While quite conservative and orthodox in their views, my parents were exceptionally experimental and willing to break with societal conventions and expectations in raising their children. It was only later in life that I realized how radical we sometimes were.
There was a time during my childhood when my mother and father became concerned that our Christmas was becoming too focused on materialism and receiving gifts and insufficiently focused on celebrating the birth of Jesus Christ. They also recognized the social pressure often put on children that reinforced a materialistic approach to Christmas, even in otherwise religious contexts. For example, at church on the Sunday after Christmas day, the talk among the children in Sunday School would inevitably revolve around what they got for Christmas. And there was often an unfortunate element of pride as children compared the trendiness or expense of their gifts.
Many parents have faced and continue to face this same problem.
To counteract that materialism and pride and refocus Christmas on Jesus, my parents devised an unusual plan: they suspected that cutting back on gifts or abolishing Christmas gifts altogether would backfire and play into the existing dynamic, potentially reinforcing the materialism rather than undermining it. So instead they decided to undermine it by removing the novelty of getting gifts by making getting gifts common.
Instead of receiving gifts only at Christmas, they declared a monthly “Present Day”. They took the budget that they would have spent on Christmas and spread it throughout the year. On the “Present Day” of each month we would receive a gift and the gift we received in December would simply be the twelfth “Present Day”. Christmas would be conceptually divorced from “Present Day” and left to focus on Jesus.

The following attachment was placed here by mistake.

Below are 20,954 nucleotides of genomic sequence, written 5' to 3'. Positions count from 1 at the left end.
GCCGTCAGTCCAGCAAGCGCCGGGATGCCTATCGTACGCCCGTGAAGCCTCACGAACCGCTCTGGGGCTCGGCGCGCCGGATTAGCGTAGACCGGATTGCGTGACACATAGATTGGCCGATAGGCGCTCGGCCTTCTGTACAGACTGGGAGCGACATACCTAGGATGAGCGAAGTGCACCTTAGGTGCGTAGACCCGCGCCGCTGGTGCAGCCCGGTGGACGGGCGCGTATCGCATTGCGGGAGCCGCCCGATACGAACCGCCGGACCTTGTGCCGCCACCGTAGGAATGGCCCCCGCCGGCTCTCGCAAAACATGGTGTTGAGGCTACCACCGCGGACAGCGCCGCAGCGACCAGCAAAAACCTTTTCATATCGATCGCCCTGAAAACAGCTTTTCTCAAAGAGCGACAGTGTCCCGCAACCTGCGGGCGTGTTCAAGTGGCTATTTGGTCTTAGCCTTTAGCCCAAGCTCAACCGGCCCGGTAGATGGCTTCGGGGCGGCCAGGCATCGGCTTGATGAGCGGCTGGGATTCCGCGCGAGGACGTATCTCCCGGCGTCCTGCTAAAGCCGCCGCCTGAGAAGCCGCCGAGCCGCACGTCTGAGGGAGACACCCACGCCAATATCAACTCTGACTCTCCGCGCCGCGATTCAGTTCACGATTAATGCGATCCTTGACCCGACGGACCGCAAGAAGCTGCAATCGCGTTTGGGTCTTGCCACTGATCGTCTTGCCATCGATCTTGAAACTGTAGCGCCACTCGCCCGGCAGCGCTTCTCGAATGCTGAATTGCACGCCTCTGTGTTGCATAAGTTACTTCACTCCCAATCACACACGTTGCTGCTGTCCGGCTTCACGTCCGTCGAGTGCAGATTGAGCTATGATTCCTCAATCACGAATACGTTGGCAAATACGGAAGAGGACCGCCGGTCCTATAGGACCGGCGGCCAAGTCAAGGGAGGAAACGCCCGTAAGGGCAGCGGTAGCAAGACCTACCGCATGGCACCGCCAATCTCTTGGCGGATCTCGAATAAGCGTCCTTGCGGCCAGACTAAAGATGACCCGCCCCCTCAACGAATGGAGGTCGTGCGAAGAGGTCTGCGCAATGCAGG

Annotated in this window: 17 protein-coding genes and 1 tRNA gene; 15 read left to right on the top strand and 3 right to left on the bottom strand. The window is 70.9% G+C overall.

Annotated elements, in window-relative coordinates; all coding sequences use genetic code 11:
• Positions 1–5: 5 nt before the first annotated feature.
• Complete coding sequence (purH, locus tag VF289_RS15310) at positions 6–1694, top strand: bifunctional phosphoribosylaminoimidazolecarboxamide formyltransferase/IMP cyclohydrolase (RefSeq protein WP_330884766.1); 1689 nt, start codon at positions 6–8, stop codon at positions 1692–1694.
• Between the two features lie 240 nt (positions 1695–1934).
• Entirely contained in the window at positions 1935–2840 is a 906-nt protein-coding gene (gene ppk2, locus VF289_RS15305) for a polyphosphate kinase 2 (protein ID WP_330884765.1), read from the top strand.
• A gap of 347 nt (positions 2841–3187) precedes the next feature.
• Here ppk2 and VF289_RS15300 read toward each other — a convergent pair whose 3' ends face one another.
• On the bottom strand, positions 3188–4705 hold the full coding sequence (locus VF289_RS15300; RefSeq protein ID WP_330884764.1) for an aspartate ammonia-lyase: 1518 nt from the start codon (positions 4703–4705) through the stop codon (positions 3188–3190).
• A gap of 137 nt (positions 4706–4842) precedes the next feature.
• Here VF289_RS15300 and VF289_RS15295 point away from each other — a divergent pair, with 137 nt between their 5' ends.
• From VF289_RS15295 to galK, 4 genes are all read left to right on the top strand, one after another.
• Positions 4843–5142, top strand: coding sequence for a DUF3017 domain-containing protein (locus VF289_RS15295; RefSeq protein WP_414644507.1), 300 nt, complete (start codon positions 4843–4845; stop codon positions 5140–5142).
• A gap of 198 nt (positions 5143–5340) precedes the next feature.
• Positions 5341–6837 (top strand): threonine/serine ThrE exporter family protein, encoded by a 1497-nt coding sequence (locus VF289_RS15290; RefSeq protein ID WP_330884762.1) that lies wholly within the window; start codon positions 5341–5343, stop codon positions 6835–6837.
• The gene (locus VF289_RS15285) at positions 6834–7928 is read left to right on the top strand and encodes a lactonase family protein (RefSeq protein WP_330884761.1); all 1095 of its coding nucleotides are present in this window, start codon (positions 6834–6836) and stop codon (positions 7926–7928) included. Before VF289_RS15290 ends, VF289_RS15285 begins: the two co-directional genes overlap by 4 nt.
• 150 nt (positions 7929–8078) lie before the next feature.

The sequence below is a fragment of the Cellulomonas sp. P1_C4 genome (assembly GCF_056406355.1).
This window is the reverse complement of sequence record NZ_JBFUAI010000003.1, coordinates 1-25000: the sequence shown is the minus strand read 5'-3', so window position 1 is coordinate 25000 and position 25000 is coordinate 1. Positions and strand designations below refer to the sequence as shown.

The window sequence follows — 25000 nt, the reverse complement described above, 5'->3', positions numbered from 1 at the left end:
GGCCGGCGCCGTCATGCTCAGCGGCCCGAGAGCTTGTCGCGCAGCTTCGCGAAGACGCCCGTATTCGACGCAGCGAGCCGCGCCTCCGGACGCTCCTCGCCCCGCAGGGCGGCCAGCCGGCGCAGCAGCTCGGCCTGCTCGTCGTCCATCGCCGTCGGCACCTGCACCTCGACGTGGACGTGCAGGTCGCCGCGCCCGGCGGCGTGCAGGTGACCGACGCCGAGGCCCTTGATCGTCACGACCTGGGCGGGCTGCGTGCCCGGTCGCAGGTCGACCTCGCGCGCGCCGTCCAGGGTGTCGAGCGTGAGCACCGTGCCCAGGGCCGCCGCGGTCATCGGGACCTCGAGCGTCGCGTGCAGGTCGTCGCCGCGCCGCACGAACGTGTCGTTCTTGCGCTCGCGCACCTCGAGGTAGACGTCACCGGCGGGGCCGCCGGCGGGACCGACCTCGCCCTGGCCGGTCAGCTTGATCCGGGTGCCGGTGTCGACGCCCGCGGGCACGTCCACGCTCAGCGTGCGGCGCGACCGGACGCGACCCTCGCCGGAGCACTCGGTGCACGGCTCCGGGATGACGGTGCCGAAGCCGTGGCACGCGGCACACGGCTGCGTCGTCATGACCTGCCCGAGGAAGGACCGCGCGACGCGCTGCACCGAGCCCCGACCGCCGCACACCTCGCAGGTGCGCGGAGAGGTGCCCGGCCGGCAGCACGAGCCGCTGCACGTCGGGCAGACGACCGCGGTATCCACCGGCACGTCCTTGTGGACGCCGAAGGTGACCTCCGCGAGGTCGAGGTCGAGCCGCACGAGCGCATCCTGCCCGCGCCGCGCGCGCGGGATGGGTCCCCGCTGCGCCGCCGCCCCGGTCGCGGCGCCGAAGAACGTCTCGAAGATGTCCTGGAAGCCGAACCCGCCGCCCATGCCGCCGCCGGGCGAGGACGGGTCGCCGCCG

Mom explained the plan to us and the reasons for it and for the next 12 months we had “Present Day” every month. Christmas was the last “Present Day” of the year.
In the end the “Present Day” experiment was discontinued and we returned to a more normal approach to Christmas. The plan didn’t seem to accomplish what my parents had hoped and they moved on.
However, even though in the short term the plan seemed to have failed, in the long run it managed to accomplish its ultimate objective anyway.
The effort itself taught us that Christmas should be about Jesus Christ and not getting gifts. Because the issue concerned my parents enough that they were willing to try such an unconventional approach, the very act of trying to do something about it, and telling us why, communicated to us that it was important.
Our experience also taught us to look at society, culture, and the world around us and analyze their effects on us. It taught us that we were in control of how we lived and could choose other approaches when necessary. It taught us to be willing to do things differently in order to uphold principles and truths that mattered, even if it was completely different from what everyone else was doing and made us seem weird. It taught us to experiment. It taught us that our parents loved us.
I don’t think I remember a single gift I received for even one “Present Day”. But these lessons of the “Present Day” experiment have stayed with me throughout my life. It is one of the best gifts I received from my parents.
Jesus is the Gift. Christmas is about Him and his love for all of us. And the gifts we give to each other are reflections of his love.
Have a very Merry Christmas!